NEW YORK (BLOOMBERG) - Facebook Inc chief executive officer Mark Zuckerberg hosted a nearly hour-long video call with United States civil rights leaders to discuss ongoing issues around his company's policies as they relate to race, elections and other topics.
But participants were left disappointed, according to Colour of Change president Rashad Robinson, who concluded that Mr Zuckerberg couldn't fully grasp the change they sought.
In an interview with Bloomberg News immediately after the call, Mr Robinson said: "The problem with my ongoing conversations with Mark, is that I feel like I spent a lot of time, and my colleagues spent a lot of time, explaining to him why these things are a problem, and I think he just very much lacks the ability to understand it."
These comments come at a time when the US is roiled by daily protests for racial justice triggered by the death of Mr George Floyd, an African-American man, while in police custody in Minneapolis.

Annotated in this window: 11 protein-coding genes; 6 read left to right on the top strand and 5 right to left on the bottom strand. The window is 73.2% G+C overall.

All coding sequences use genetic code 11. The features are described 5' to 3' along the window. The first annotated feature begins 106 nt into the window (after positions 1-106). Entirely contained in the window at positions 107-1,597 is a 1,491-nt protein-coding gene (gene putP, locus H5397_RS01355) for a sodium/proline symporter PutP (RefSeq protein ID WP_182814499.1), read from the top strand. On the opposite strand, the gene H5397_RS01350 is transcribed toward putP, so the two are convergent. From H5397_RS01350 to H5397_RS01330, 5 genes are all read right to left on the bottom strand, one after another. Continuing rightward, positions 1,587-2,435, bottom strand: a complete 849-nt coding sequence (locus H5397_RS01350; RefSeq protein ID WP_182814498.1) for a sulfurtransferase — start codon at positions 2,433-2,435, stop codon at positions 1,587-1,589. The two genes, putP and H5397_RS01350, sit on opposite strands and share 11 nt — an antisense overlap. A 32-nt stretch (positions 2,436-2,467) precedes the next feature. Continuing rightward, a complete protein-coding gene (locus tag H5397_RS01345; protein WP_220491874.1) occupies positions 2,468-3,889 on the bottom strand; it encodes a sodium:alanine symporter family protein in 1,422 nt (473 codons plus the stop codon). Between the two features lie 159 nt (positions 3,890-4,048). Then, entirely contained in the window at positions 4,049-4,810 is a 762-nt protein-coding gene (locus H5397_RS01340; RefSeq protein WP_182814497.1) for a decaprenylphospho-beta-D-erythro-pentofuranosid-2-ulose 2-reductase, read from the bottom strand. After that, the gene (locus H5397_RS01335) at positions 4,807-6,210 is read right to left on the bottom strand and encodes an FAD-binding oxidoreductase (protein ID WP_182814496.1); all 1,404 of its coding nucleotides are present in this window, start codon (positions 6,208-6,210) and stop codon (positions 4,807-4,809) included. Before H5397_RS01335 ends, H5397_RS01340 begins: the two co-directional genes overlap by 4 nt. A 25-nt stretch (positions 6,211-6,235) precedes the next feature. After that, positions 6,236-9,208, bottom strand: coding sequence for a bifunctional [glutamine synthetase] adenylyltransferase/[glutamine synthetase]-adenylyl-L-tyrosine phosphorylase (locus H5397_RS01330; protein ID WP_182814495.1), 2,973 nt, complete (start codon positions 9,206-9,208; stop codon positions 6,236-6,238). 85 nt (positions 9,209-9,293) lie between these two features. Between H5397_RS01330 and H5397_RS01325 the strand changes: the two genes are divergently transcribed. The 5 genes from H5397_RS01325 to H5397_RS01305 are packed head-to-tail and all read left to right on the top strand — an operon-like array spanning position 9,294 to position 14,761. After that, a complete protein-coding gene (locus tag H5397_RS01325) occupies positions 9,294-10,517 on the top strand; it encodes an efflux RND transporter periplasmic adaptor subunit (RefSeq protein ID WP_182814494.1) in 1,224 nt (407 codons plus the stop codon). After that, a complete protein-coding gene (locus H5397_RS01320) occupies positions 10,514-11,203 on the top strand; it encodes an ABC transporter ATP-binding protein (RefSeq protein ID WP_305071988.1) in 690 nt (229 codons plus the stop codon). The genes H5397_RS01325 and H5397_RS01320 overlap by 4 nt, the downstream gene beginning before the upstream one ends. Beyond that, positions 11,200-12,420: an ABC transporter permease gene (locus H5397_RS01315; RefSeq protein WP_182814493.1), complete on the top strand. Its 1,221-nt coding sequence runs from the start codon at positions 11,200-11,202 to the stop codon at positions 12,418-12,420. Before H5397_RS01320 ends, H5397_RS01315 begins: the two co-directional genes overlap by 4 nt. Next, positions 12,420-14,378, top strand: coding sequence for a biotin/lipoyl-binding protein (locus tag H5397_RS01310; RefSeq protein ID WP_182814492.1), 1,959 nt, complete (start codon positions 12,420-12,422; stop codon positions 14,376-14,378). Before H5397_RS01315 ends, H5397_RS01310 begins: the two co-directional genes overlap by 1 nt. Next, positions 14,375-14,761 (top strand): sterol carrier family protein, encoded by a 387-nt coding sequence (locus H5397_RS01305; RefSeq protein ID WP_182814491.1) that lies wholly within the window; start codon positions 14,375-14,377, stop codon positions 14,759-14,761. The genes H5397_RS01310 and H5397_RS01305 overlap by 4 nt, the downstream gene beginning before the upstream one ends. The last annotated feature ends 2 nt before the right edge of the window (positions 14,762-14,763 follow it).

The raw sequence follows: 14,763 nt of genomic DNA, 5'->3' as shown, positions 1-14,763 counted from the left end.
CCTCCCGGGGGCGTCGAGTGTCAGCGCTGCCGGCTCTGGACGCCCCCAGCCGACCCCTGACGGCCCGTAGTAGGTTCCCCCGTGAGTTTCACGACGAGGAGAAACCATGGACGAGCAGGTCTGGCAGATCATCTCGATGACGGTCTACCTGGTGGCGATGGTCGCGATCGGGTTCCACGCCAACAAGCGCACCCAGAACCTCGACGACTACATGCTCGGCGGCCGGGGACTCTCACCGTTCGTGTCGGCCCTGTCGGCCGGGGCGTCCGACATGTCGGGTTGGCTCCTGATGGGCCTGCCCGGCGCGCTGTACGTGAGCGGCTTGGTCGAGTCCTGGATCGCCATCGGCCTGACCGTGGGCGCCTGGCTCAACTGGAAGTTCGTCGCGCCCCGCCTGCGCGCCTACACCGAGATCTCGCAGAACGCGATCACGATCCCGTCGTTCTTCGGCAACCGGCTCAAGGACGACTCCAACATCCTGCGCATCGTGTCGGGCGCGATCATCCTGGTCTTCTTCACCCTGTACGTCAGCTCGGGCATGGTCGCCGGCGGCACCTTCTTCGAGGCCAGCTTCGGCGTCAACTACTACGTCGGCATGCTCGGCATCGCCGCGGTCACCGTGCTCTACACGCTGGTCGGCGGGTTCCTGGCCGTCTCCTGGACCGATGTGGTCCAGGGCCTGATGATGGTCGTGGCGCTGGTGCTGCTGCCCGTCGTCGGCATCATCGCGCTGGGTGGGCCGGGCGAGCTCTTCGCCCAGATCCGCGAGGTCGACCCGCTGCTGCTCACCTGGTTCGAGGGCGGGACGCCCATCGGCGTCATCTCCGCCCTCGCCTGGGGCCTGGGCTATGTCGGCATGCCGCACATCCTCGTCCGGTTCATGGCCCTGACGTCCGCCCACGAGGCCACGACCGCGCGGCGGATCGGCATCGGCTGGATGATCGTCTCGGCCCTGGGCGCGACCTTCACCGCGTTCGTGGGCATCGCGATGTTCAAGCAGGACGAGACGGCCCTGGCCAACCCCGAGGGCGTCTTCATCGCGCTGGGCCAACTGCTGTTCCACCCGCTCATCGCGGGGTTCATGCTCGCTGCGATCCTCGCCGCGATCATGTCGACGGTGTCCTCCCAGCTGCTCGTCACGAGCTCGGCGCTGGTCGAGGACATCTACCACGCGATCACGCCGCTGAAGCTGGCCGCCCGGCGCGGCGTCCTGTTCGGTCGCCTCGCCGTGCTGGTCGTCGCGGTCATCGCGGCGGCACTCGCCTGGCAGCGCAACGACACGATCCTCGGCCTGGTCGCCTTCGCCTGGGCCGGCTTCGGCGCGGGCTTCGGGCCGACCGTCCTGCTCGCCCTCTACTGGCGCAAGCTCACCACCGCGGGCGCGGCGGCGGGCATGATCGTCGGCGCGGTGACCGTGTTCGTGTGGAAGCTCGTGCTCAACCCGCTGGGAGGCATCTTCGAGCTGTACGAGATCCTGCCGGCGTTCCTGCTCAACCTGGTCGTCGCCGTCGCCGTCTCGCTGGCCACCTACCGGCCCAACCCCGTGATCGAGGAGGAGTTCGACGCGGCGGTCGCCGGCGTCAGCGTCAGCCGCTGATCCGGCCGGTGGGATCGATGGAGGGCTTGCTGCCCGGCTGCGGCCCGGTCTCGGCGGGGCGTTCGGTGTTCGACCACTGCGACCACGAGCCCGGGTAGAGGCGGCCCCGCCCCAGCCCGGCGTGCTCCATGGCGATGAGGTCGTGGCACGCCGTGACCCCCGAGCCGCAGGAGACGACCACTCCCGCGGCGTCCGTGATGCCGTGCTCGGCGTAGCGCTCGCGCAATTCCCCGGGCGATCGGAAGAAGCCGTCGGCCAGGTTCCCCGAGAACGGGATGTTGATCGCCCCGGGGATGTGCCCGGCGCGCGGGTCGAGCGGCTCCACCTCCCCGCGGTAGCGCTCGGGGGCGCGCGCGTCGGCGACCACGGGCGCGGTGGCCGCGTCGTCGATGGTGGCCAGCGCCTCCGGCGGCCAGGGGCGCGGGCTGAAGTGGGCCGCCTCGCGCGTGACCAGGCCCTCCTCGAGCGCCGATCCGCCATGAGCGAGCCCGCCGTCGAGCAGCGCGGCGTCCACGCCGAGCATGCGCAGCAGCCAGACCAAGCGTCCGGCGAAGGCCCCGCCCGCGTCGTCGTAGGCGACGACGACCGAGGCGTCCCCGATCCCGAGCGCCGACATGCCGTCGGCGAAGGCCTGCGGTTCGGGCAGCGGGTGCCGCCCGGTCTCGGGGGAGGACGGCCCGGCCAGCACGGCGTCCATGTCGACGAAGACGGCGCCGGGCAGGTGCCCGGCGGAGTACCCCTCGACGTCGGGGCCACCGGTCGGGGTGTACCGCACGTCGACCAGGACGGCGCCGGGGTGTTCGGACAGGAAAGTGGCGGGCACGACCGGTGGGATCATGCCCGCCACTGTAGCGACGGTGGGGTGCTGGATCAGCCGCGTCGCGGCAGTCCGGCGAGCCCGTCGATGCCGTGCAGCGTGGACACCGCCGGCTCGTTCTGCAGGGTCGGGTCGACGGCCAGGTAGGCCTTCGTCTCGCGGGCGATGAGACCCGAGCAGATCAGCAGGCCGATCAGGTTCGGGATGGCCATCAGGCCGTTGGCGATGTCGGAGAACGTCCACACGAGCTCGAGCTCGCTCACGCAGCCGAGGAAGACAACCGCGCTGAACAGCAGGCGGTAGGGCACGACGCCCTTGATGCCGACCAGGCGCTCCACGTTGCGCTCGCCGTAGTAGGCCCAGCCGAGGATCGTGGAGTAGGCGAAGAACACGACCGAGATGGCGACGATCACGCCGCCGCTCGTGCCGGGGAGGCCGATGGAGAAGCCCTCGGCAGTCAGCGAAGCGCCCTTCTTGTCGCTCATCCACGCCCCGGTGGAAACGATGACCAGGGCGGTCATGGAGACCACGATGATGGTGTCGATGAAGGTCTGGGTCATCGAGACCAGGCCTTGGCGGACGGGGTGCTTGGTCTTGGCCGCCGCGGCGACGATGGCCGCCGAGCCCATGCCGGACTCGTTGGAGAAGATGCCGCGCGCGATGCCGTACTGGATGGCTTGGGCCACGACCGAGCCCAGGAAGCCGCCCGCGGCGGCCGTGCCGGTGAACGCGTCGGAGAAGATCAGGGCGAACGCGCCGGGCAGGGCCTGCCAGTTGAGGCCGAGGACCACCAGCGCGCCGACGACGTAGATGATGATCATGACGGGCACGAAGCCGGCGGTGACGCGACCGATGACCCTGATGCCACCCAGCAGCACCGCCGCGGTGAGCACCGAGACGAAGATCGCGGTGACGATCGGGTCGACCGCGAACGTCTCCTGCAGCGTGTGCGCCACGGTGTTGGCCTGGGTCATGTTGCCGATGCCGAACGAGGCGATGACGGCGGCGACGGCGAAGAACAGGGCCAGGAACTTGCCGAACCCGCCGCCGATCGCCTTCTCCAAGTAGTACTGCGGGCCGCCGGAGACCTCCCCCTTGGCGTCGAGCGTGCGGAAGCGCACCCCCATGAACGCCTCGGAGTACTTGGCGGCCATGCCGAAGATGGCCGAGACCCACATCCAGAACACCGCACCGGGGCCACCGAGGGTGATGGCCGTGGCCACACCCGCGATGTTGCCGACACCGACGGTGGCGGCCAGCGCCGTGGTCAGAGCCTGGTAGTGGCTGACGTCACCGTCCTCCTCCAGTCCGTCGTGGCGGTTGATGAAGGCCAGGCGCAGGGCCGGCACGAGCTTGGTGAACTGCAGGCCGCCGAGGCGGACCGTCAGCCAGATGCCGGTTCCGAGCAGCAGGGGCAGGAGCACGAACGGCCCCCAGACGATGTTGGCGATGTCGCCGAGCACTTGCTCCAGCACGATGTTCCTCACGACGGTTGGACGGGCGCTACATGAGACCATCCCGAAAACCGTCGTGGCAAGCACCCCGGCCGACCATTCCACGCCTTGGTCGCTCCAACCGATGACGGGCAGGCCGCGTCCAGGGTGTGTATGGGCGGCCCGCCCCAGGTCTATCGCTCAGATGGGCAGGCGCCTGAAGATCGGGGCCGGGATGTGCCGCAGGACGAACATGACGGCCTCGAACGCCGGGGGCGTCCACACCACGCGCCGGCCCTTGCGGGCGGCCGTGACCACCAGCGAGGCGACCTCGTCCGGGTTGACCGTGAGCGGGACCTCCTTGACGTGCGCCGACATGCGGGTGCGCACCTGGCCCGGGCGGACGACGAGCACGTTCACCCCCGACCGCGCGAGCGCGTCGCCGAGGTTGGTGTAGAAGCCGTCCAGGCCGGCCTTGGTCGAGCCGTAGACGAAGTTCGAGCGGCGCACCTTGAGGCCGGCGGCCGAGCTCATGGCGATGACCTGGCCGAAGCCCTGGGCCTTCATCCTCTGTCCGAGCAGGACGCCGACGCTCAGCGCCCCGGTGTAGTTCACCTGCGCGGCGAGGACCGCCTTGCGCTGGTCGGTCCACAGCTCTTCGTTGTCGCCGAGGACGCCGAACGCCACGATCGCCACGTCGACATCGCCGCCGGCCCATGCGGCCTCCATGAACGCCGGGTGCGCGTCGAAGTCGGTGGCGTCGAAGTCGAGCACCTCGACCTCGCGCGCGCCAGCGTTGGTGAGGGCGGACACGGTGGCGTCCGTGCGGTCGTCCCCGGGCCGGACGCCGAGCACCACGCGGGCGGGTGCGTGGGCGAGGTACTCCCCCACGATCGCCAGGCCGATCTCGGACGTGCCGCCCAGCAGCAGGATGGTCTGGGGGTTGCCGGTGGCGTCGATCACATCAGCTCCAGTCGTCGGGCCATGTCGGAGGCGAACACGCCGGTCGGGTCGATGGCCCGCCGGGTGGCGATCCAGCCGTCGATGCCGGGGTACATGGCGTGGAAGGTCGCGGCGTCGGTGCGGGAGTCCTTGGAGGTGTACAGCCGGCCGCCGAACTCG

Facebook has come in for criticism from within its own ranks, with an upswell of dismay among employees after the CEO adopted a hands-off approach to messages posted by President Donald Trump that seemed to threaten violence with the words "when the looting starts, the shooting starts".
"His employees are outraged," said Mr Robinson. "I've got outreach from some of them. Saying Black Lives Matter, saying I'm going to give money, but having your policies actually hurt black people, people will know the difference."
Some of the company's senior staff have taken to Twitter to make their discontent public.
Facebook didn't immediately respond to requests for comment.
In a statement sent to Axios, Facebook said it was "grateful that leaders in the civil rights community took the time to share candid, honest feedback".
The company added that "it is an important moment to listen, and we look forward to continuing these conversations".
Mr Robinson also recently spoke up at a Facebook shareholder meeting and said he has had dinner at Mr Zuckerberg's home and been on other calls with the CEO to talk about similar topics.
Joining the Monday call was Facebook chief operating officer Sheryl Sandberg.
All of this effort from Facebook's executive team suggests the company is serious at least about bringing civil rights leaders on its side. Mr Robinson, however, expressed more frustration than hope.
"He continues to do things and make decisions that hurt communities and put people in harm's way and is not accountable for it," said Mr Robinson.